Safety is the bedrock of any close relationship. If it isn’t there what is there instead is a walking on eggshells, a shutting down, a giving in, a holding back that leads to depression or resentment or flares of anger or acting out. The lack of safety and the resulting caution can obviously come from within the relationship — that your partner has a wicked temper or is critical, that your brother is sensitive and easily feels hurt, that your friend is apt to blame you or heap on guilt. So, you don’t bring up problems with your partner for fear of the blast back, you bite your tongue with your brother because he’s not only going to feel wounded, but is likely to misunderstand your point, you water down your comment to your friend to avoid that well-known reaction.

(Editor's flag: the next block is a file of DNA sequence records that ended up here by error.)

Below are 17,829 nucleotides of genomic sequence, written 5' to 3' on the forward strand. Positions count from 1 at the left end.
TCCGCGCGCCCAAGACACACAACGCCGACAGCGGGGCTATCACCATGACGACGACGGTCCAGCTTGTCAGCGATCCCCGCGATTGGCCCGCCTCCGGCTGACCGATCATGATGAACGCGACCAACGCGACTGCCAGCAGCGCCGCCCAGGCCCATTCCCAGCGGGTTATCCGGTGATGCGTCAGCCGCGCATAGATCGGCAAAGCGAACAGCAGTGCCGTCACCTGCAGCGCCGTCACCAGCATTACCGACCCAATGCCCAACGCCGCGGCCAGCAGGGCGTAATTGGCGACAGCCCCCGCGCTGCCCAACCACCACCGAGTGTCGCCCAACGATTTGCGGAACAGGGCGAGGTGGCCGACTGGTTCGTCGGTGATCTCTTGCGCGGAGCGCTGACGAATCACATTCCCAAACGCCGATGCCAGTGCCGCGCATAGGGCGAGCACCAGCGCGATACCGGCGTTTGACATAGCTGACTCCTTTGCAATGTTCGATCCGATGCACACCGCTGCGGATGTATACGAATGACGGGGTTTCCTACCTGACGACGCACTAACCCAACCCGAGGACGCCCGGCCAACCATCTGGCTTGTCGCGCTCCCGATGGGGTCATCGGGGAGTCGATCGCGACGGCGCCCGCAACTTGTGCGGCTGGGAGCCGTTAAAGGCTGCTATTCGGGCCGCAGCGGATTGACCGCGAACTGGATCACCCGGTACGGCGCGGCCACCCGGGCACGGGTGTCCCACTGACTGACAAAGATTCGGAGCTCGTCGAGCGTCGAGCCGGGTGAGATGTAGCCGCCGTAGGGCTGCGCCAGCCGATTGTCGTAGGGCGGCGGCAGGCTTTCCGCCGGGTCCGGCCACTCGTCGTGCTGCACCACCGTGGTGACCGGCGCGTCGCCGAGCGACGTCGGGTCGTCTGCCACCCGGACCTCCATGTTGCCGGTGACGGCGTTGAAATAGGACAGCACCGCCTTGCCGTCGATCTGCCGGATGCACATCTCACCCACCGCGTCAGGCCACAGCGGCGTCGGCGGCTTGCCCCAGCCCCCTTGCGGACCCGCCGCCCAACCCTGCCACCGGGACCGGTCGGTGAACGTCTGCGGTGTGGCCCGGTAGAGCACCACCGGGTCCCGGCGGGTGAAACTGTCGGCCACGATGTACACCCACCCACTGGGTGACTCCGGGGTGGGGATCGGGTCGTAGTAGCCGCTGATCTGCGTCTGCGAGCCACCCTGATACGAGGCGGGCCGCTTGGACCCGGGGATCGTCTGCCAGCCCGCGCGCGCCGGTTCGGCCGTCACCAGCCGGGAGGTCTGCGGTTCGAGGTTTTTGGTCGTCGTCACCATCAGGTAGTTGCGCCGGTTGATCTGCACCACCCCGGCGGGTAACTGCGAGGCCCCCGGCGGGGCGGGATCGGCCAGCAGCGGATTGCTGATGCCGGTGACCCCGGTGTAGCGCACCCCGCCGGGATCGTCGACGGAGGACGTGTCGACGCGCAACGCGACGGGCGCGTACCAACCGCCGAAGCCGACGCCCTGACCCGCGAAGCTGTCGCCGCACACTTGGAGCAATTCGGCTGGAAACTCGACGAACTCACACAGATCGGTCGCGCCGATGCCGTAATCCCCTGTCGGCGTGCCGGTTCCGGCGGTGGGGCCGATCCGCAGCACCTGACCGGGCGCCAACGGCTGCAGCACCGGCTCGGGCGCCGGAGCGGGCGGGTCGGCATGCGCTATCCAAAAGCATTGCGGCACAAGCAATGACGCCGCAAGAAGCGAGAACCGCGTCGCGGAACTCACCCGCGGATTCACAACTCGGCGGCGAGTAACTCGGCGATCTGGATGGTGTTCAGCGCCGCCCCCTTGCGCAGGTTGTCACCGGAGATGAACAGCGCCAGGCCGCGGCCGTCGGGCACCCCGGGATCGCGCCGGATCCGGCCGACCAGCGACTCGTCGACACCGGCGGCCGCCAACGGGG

Though your anxiety is going to tell you that safety comes only by being increasingly cautious around these folks, the path to creating a sense of safety actually comes from being bolder. You want to have a conversation about conversations, about what trigger your fears – I feel you don’t really listen and dismiss what I’m saying; you get this angry edge in your voice that makes me shut down. You do your best to be clear, and if the other person pushes back, isn’t willing to make an effort, decide what you need to do next to not feel like a victim. Don’t just take what you get.
At one school in the tiny district of Sheridan south of Denver, two social workers roam the hallways with handheld radios, responding to crisis after crisis.
It might be a student crying in class for unknown reasons, a disruptive student, or a fight. Less urgent requests, such as a check-in for a student who just seems to be having a rough day, usually come through email.
“It’s very much boots on the ground,” said Maggie Okoniewski, one of the social workers at Fort Logan Northgate.
The school has just under 600 students in grades third through eighth. The demographics are typical of the Sheridan school district. About one in four are identified as homeless — the highest rate for any school district in the state — and about 15 percent qualify as having special needs.